Ocean Gyres and Geostrophic Flow

Water in the oceans is in constant motion driven by tidal forces, density* differences, and winds. Winds create surface currents by transferring energy to the water by friction. The direction of a wind-driven surface current is determined by how the transferred wind energy interacts with Coriolis deflection, other currents, and geological features such as continents and island arcs.

A major feature of the surface current systems in all of Earth's large ocean basins is a central gyre. These gyres move water in large, roughly circular patterns around each ocean basin's center.

Video Overview

In many areas, water flows around the gyres in the same direction as the wind. This may give the impression that the winds create the currents directly by simply pushing water along in the same direction as the wind is blowing, but due to the influence of the Earth's rotation, the process that forms these gyres is more complicated.

Mid-basin Ocean gyres are examples of geostrophic flow, a type of movement that occurs when the forces acting on an object are weak relative to the influence of the Earth's rotation, allowing Coriolis deflection to be THE factor that determines the direction of motion.

To understand this, it helps to start with a familiar situation. Consider a regular-sized ball sitting at the top of an inclined plane. The force of gravity pulling down on the ball will cause it to roll down the plane.

In this situation, the force of gravity is strong, and the ball's motion is fast relative to the Coriolis force, resulting in the ball rolling down the plane as expected.

Expected motion on an inclined plane
Expected motion on an inclined plane

The dynamics change if we alter the situation so that the slope of the plane is very shallow. As the slope of the plane decreases, the force of gravity acting on the ball becomes weaker. With a shallow enough plane, Coriolis deflection becomes so influential that it overwhelms the orientation of gravity's pull, and the ball ends up moving across the plane instead of down it.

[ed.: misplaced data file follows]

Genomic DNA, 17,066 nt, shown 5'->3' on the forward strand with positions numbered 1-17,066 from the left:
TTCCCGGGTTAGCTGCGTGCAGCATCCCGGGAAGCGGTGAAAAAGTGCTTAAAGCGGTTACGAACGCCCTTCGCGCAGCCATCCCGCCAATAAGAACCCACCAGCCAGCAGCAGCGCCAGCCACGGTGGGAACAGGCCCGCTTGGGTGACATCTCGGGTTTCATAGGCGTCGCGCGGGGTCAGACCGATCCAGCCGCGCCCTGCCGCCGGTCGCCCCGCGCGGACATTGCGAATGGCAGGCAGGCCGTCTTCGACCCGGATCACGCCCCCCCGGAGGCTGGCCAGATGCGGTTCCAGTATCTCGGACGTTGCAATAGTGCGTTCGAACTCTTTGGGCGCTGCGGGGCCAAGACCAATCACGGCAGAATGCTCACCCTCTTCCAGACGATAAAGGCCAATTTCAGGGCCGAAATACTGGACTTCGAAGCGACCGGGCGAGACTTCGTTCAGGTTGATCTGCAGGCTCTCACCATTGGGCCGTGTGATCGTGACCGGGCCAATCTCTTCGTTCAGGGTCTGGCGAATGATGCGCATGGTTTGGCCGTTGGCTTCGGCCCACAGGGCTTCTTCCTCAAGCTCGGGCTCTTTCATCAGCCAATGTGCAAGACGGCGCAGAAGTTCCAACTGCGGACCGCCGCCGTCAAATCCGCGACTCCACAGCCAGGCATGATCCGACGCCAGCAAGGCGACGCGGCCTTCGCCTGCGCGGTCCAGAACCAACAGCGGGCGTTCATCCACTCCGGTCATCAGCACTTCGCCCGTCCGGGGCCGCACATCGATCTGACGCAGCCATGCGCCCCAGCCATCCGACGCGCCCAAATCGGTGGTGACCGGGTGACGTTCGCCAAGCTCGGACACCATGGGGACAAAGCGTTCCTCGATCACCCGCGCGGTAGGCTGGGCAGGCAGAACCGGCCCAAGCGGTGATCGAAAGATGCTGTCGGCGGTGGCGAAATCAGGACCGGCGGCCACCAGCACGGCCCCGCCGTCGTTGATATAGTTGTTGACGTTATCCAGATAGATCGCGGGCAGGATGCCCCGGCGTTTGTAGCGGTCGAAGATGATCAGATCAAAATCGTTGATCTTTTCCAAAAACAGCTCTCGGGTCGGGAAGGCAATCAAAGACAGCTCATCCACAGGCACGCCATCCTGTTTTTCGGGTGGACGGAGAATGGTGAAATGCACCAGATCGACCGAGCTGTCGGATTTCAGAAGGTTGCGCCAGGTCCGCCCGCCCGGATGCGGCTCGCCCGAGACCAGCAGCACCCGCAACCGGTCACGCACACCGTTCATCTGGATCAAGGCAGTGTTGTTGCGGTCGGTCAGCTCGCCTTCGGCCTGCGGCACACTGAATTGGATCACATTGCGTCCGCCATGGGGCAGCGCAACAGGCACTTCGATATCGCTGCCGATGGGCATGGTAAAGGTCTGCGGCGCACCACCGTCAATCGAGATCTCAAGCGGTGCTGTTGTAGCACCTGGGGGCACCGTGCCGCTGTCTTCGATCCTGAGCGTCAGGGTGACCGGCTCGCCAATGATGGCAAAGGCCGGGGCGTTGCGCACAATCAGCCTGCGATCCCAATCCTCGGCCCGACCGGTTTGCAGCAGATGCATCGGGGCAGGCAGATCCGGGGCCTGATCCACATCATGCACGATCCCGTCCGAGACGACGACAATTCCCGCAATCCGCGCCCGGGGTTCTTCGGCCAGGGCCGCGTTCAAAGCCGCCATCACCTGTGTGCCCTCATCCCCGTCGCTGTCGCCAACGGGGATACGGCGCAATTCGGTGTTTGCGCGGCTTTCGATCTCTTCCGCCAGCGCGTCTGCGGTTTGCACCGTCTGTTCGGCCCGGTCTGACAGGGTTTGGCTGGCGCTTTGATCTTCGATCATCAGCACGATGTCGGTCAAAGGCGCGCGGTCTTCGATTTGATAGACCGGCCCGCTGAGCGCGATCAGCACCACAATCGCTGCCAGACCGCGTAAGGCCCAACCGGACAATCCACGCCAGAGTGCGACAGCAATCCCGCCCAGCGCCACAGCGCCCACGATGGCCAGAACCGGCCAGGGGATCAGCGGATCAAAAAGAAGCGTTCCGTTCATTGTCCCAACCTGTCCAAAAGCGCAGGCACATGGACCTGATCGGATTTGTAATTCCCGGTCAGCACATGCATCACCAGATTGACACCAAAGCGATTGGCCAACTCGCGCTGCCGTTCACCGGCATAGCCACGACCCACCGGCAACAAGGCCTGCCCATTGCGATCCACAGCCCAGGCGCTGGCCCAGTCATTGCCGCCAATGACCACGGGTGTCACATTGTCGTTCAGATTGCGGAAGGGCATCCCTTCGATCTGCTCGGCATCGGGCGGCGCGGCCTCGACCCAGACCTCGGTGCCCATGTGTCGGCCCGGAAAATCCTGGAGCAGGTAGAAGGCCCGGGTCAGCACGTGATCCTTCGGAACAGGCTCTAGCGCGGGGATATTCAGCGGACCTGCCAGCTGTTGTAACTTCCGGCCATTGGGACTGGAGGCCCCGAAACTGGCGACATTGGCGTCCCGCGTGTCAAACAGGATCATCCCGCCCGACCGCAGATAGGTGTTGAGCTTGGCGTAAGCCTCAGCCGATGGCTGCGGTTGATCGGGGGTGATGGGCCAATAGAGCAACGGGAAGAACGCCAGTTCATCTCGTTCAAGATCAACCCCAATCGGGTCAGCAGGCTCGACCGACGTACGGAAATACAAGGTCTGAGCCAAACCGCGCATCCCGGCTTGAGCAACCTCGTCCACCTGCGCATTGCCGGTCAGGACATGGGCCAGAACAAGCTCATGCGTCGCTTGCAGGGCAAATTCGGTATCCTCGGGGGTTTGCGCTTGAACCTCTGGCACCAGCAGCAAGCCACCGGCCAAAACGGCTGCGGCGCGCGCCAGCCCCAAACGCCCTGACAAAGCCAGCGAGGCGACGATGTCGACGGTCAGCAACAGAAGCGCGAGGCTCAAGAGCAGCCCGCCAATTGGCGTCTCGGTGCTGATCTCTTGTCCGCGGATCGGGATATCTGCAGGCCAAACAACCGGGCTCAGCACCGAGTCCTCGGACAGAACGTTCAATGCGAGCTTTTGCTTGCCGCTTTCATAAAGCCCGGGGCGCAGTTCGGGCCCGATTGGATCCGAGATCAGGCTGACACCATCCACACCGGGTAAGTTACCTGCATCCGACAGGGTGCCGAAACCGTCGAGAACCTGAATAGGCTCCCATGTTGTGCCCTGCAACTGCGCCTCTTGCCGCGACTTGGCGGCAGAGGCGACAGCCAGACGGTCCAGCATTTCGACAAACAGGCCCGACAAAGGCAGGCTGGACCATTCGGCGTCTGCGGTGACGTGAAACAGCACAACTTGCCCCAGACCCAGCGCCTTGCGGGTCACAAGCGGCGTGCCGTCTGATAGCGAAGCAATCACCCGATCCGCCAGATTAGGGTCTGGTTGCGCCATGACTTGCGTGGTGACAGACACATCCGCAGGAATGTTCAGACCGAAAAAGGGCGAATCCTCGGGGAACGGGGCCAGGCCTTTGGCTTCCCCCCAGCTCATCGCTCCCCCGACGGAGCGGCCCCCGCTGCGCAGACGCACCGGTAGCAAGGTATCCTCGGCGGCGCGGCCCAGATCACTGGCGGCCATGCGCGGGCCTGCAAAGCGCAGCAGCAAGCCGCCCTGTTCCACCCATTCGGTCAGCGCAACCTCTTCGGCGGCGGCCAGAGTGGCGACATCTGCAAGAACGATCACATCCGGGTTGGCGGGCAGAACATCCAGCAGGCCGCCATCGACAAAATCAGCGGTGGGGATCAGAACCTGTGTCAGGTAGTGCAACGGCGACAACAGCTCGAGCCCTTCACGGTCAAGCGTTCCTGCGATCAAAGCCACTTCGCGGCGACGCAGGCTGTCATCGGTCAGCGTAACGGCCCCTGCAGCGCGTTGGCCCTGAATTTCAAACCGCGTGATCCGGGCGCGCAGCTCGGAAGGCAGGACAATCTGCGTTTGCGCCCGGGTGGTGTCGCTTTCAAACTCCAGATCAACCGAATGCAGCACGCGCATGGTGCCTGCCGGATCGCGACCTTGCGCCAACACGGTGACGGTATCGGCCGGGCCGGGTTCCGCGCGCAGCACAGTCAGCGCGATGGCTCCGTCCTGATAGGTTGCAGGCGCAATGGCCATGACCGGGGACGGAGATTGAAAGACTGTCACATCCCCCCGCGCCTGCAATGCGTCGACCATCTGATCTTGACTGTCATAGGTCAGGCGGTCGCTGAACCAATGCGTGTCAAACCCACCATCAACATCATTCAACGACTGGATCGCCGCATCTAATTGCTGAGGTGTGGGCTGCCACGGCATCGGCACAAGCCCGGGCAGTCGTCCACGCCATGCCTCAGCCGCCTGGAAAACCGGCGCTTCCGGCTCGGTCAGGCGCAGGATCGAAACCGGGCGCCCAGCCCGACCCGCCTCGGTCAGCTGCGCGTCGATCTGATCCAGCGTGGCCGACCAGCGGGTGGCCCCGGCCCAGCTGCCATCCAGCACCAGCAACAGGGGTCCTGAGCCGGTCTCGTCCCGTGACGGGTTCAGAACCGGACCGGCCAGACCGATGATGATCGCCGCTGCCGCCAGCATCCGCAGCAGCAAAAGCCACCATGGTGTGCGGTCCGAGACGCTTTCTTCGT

movement along the slope
When slope is small ball rolls along the plane instead of down it.

The movement of an object along the plane instead of it down it is an example of geostrophic movement. Or, as used in fluid dynamics, geostrophic flow.

Geostrophic flow can create some seemingly counterintuitive behavior. If the ball is on a small hill instead of a plane, the ball will roll around the hill instead of down it.

It is important to understand that for this type of motion to occur, the slope has to be extremely small and extended over a sizable area, like, for example, a large portion of an ocean basin.

The ocean surface looks flat to the unaided eye, but there are hills of water in the open ocean. These hills exist at mid-latitudes in both hemispheres. The hills form because Ekman transport turns currents driven by low latitude easterlies away from the equator. Ekman transport also turns currents caused by higher latitude westerly winds towards the equator. This creates regions of convergence in the transition zone between the easterlies and the westerlies.

convergent zones
Combination of wind direction and Ekman transport causes water to converge at mid-latitudes in the middle of the major ocean basins.

In the regions of convergence, water piles up, forming "hills of water." These hills are only about a meter high, but the elevation change is enough to generate a small pressure gradient back down the hill. This pressure gradient acts like the hill in the example with the ball, creating a force that pushes water down the slope away from the hill's center.

Since the elevation difference is small and spread across a considerable distance, the pressure gradient force is weak, creating conditions for geostrophic flow. Resulting in water flows along the lines of equal pressure around the hill instead of down it.

To summarize, the formation of the large ocean gyres starts with trade wind-driven Ekman transport piling water in the middle of the basin. This water pile generates a pressure gradient that pushes the water back out away from the pile's center. Since the pressure gradient is small and spread across a large distance, the flow down the pressure gradient is deflected by the Earth's rotation, and the water flows around the pile instead of down it.

This set of forces creates a steady-state situation with energy from Ekman transport in balance with the pressure gradient force pushing back out, resulting in a stable circulation of water around the gyre.